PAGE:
New Hero Adventures!
Keiki Heroes Hōkū and Kai learn about vaccines in this new adventure comic strip.
Click on the first image to read from the beginning.
If the adults around me are vaccinated, does that mean we can expand our bubbles?
When your family makes a decision about how many folks will be in your COVID safety bubble, it’s important to think about how much the virus is spreading in your community, whether the folks you’re bubbling with all agree to the same bubble safety ideas, as well as how many of the adults have been vaccinated. Until the majority of people in your community have been vaccinated, it’s best to keep bubbles small so everyone can still stay safe from the virus.
How is it similar or different from other vaccines?
Vaccines work by telling your body to be prepared for a disease before you get the real thing allowing your natural defenses to prevent getting sick. Many vaccines work in similar ways but may work differently based on how they are made. Current COVID-19 vaccines use mRNA (messenger ribonucleic acid) technology to tell your body to get ready. mRNA are chunks of genetic material in all cells that help to carry out construction of cellular functions like a blueprint for construction.
Why do you have to go twice for shots instead of once?
With some vaccinations, a second shot helps to “boost” your body’s defense. The Pfizer and Moderna COVID vaccines work that way. After your first dose, your immunity to the virus improves, but not nearly as much as after you get the second dose. This helps to sustain your body’s natural defenses to the disease. The Johnson & Johnson vaccine works very well with just one dose.
Will the vaccine end COVID-19 so things can go back to normal?
The vaccine is a really powerful tool in the toolbox we’re using to end the pandemic in Hawaiʻi. It can help people strengthen their bodies so they can fight off the virus without getting sick if they come into contact with it. And to prevent contact in the first place, we know what to do: wear masks, wash hands and respect the bubble. When the majority of people in our community are vaccinated, the virus won’t have anywhere to go, and as the number of people who have the virus goes down, more freedom to do things like see friends, hug Tutu, dance with your halau and play team sports will come.
Where can my family members find out how to get a vaccine?
If a person is vaccinated, does that mean they can be done with masks and social distancing?
It is really important that we all, including people who have been vaccinated, keep using masks and continue to respect the bubble. It cuts down the possibility that folks could unknowingly pass along virus germs, and helps everyone continue these healthy habits by keeping them normal and fair for everyone.
Why are some people getting vaccines and not others?
We want to make sure the people who are most at-risk get it first. That means our kupuna and people who may have other health problems are first in line because they would probably have a really bad case of COVID if they get it. It also means our front-line workers get vaccines first because we depend on them to take care of our community; we need healthy doctors, nurses, police officers, firefighters, educators and others to continue to help us. The State of Hawaiʻi shared their plan for who gets in line for the vaccine first, so we can best protect our community. As more vaccine doses continue to arrive, more people will get their turn until everyone has had a chance.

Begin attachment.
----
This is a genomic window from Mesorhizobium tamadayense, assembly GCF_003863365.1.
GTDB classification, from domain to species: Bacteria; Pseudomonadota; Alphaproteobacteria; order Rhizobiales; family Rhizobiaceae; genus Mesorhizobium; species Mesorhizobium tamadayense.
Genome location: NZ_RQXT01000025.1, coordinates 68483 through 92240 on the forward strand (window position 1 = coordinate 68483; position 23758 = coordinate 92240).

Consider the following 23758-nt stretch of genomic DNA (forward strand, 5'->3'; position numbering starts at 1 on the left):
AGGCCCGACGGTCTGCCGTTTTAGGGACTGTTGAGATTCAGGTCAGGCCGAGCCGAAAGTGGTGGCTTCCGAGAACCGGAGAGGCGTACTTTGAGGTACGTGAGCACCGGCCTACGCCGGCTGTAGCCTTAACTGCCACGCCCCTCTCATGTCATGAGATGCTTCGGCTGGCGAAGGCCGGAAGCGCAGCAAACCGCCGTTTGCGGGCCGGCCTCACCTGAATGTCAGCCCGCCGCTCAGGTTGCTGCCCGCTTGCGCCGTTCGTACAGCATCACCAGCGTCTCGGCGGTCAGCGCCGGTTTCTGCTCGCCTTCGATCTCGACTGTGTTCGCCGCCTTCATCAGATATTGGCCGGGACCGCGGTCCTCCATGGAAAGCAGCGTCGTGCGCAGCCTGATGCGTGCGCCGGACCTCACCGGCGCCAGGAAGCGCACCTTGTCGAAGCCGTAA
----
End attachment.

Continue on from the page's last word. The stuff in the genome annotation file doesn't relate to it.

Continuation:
As of May 2021, anyone aged 12+ is eligible to get the Pfizer COVID-19 vaccine; Moderna and Johnson & Johnson vaccines are available to anyone 18+. Scientists are working right now to ensure the vaccines are safe and effective for younger keiki, and as soon as they have all the evidence that proves the vaccine is good for smaller kids, our health care providers will make sure those keiki are able to access the vaccine as well.
How do vaccines for other people change how I should act on a normal day?
It’s exciting to know that as more folks get vaccinated, our community is steadily becoming better at preventing the spread of the virus. When youʻre vaccinated, itʻs ok to spend time in very small groups from outside of your bubble, and you are protected from becoming seriously sick with the virus. But until the majority of people have immunity—their bodies are protected so they won’t get sick—we all need to keep doing what we can to stop the virus from hopping from person to person. We all need to wear masks, wash hands and respect the bubble, even folks who have already gotten the vaccine.
Can you get sick from getting the vaccine?
Some people that get the vaccine do feel a reaction after receiving it, but it does not mean you’re sick. It is due to your body’s response to the vaccine, and this is part of the process of building your protection. Severe reactions to the vaccine are rare but possible so everyone receiving the vaccine is observed afterwards to make sure they are OK.
I’m happy nana and grandpa and tutu and papa are vaccinated because that means I can see my best friend now and still see them.
I love the shot because it protects Mama from COVID.
Mama gets the shot, that means we can play!
I’m happy the grownups are getting vaccinated so my friends can play together
and the grownups won’t get their goopy germs on me.
Things Seem Different Now
How do you continue to stay safe even while things change?